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Abstract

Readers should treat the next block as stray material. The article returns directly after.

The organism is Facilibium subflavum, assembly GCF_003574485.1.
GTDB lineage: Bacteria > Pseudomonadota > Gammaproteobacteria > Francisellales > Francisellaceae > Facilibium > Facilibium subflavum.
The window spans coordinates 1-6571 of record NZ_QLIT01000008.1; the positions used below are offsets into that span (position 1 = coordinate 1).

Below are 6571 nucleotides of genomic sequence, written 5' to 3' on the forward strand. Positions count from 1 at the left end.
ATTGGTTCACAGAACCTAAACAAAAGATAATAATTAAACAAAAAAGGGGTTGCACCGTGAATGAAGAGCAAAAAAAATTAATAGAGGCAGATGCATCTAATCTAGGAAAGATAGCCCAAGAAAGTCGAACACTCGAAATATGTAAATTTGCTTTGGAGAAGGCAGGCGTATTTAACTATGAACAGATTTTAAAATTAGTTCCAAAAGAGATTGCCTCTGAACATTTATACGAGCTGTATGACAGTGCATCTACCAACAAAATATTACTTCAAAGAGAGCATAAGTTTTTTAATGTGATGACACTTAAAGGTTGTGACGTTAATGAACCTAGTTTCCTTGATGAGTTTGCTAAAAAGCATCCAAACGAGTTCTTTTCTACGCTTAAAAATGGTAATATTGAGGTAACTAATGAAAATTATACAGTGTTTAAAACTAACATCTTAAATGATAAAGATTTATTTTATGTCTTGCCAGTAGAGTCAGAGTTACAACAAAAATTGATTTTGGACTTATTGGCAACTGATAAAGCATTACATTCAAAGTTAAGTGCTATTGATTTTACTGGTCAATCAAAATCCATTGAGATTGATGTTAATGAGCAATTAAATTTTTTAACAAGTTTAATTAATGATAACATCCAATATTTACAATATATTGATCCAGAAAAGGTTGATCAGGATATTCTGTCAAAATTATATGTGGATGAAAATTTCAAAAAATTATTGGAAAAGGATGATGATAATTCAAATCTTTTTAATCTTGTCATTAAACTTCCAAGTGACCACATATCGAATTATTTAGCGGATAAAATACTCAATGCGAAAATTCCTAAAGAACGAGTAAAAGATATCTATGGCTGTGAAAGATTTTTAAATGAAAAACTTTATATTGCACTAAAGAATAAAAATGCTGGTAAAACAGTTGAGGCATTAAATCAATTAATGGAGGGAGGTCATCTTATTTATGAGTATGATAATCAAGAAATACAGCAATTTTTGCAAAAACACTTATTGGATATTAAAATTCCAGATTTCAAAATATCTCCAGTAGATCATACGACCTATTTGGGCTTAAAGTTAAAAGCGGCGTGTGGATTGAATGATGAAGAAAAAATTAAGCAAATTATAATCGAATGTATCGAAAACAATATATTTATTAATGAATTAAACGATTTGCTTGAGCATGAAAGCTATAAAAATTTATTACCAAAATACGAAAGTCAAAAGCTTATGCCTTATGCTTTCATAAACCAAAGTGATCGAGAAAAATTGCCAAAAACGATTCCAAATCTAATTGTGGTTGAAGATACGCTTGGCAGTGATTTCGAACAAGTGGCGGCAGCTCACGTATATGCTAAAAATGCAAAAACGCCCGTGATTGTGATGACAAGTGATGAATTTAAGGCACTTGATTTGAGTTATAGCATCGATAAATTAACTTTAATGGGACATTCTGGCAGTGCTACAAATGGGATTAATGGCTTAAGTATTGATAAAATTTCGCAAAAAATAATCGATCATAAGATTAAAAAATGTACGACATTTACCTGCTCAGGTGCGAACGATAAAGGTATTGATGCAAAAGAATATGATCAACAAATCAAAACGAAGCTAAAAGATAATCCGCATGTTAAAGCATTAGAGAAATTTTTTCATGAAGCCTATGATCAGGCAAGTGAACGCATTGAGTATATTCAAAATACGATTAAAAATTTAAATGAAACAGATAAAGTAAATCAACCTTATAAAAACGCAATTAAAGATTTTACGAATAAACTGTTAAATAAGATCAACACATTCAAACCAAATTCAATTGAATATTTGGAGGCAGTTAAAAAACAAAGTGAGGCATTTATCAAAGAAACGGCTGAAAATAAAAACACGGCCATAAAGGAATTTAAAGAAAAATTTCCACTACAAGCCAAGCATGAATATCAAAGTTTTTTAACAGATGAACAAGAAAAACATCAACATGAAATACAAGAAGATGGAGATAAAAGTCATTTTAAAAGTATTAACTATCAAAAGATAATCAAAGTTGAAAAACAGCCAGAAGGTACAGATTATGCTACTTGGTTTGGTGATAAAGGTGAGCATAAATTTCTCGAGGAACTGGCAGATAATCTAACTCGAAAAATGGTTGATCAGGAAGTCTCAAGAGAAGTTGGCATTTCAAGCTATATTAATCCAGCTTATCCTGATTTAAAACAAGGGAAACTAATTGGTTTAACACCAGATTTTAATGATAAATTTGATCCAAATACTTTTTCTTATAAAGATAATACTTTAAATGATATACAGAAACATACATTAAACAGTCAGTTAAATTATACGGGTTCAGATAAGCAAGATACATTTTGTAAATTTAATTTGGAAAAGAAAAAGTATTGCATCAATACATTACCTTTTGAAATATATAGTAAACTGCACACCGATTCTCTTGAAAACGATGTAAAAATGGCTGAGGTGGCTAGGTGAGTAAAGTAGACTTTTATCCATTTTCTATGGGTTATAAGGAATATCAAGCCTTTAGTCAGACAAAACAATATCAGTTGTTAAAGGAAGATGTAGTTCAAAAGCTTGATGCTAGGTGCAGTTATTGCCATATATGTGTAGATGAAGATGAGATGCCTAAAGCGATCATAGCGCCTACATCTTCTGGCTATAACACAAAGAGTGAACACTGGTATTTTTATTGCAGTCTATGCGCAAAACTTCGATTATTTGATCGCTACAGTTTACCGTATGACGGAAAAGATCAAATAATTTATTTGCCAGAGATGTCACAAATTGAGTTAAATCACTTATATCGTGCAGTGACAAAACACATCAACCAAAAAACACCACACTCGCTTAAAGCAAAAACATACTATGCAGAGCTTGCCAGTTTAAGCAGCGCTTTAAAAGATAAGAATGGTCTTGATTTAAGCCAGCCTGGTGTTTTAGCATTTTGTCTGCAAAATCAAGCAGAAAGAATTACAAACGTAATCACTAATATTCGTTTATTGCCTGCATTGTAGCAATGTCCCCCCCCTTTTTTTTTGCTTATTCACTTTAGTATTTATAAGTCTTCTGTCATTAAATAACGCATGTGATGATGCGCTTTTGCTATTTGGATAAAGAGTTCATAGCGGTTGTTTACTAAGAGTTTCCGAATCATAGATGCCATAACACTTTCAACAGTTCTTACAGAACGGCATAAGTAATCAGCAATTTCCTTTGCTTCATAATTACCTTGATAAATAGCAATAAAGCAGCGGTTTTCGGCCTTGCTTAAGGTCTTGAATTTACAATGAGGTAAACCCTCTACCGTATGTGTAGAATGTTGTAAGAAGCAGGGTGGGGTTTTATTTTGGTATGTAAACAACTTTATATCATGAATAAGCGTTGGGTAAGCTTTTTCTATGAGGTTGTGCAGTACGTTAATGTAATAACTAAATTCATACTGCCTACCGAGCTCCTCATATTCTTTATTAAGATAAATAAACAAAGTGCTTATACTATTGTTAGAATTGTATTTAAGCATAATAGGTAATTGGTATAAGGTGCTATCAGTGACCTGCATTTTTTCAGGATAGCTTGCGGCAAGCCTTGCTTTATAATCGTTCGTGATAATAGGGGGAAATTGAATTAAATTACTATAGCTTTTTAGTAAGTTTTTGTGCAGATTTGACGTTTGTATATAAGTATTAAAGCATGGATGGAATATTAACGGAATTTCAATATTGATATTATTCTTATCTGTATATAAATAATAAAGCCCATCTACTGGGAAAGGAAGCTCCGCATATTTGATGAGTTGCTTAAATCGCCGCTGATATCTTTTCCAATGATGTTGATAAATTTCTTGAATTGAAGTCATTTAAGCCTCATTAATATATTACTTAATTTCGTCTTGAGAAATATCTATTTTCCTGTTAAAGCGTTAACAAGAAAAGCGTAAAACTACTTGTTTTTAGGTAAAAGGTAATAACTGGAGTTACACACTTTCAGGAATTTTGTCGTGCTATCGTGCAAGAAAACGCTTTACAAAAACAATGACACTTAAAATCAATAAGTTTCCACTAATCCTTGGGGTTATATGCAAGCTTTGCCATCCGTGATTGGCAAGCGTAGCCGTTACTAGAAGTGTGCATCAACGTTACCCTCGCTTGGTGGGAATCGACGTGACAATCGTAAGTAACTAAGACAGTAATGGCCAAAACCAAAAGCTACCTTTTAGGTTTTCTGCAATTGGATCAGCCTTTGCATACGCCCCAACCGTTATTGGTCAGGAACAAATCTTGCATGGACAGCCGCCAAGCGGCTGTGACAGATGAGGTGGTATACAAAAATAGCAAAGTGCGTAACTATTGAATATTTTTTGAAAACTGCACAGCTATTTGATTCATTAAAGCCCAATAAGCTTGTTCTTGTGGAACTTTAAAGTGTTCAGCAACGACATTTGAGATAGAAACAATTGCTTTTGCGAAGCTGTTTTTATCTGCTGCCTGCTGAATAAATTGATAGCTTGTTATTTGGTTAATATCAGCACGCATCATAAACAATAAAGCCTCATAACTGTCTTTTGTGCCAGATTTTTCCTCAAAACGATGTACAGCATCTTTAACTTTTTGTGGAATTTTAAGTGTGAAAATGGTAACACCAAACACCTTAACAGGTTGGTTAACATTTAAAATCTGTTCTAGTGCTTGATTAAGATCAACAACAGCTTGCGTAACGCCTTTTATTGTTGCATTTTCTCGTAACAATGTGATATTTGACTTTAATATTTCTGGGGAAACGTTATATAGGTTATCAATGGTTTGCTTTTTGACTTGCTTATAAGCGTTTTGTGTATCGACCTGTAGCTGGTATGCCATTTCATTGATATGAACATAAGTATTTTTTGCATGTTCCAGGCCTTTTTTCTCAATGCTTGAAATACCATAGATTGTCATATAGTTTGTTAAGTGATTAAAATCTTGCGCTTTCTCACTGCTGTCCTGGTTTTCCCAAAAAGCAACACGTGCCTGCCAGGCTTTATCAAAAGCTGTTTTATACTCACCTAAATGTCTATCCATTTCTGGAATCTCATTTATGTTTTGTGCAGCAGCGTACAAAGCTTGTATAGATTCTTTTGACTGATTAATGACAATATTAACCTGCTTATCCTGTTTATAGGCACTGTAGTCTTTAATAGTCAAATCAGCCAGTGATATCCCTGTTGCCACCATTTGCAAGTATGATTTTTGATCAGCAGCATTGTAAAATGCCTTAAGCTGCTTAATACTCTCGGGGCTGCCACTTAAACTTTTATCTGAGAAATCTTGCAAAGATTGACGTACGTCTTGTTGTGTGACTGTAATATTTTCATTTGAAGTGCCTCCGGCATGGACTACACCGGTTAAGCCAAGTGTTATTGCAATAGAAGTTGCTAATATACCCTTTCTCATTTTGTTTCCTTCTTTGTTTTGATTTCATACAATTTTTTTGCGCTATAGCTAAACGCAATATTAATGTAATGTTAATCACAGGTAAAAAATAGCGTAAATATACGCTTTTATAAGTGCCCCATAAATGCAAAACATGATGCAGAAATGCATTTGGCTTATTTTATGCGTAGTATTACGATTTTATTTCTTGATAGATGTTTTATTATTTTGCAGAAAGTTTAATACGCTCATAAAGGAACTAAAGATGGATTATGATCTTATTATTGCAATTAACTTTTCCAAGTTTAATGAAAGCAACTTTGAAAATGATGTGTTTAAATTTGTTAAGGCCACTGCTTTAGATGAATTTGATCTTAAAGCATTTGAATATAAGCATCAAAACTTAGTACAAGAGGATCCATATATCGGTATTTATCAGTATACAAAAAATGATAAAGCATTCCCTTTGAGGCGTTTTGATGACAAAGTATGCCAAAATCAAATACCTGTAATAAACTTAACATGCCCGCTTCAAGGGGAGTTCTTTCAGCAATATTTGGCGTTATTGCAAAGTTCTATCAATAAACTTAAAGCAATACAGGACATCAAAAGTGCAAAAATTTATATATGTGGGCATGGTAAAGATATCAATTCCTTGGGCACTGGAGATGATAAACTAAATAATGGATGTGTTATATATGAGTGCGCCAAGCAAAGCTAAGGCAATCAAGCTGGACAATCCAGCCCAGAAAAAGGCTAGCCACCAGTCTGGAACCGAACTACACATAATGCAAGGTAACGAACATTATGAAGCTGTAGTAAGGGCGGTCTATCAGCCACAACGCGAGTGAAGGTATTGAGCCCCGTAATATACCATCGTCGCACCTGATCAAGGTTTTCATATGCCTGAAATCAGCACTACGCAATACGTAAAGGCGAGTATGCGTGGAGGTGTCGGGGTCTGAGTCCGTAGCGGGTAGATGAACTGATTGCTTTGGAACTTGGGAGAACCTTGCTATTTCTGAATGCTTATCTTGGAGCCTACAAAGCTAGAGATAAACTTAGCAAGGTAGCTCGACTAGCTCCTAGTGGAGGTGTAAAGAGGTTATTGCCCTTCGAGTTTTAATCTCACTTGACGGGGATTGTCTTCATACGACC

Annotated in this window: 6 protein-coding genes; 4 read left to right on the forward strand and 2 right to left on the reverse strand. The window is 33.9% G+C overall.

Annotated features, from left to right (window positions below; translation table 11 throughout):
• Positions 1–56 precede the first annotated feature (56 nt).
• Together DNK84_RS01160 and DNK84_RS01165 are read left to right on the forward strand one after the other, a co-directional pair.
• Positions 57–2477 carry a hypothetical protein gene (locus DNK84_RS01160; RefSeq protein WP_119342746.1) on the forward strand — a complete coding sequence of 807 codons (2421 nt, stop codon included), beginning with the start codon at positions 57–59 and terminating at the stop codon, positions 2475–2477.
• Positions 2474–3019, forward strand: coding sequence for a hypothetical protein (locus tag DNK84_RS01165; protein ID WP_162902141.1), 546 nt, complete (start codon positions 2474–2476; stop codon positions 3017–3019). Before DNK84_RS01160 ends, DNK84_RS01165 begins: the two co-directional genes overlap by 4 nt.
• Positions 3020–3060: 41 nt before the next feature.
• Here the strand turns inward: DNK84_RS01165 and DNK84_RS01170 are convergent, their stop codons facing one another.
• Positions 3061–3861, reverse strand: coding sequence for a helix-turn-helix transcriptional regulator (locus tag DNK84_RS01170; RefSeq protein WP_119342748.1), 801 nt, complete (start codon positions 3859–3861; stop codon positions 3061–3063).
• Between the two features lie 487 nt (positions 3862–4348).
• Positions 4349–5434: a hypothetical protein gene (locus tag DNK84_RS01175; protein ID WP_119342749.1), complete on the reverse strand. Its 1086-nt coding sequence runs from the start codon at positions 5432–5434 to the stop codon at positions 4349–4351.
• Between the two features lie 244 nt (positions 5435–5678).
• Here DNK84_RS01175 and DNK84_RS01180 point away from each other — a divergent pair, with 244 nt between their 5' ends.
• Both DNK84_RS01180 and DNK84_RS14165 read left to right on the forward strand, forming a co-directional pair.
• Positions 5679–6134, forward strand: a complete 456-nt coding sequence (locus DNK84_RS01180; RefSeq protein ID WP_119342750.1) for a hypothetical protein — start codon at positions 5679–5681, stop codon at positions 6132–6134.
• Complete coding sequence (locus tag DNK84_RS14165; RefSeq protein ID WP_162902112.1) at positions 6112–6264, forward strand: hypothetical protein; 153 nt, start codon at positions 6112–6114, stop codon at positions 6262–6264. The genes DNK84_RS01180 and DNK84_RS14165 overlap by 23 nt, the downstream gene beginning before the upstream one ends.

This article focuses on the changing relationship between democracy, marginalised communities, and political reservation, in India.5 While doing so, the article is structured in the following way. First, it briefly discusses political reservation in India. Second, it examines the relationship between the judiciary and reservation, and explores whether political reservation has been subjected to litigation. Third, it traces the politics of political reservation, especially in recent demands for reservation by various communities. Fifth, it unravels the various facets of invisible opposition to caste- and ethnic (tribe)-based political reservation in India. Sixth, it analyses the reasons for the invisible and silent nature of opposition and resistance to political reservation for the SCs and the STs in India. This is followed by the conclusion. Though the article does not focus on reservations in government employment and educational institutions per se, it makes frequent comparative references to understand the nuances of the issue of political reservation in India. The article argues that the opposition and resistance to caste- and ethnic (tribe)-based political reservation continue to be invisible because the issue of merit, which is at the root of the heated debate, is blurred in the context of political reservation, and due to the ample scope for the democratic dominance of dominant communities in the existing political structure in India.

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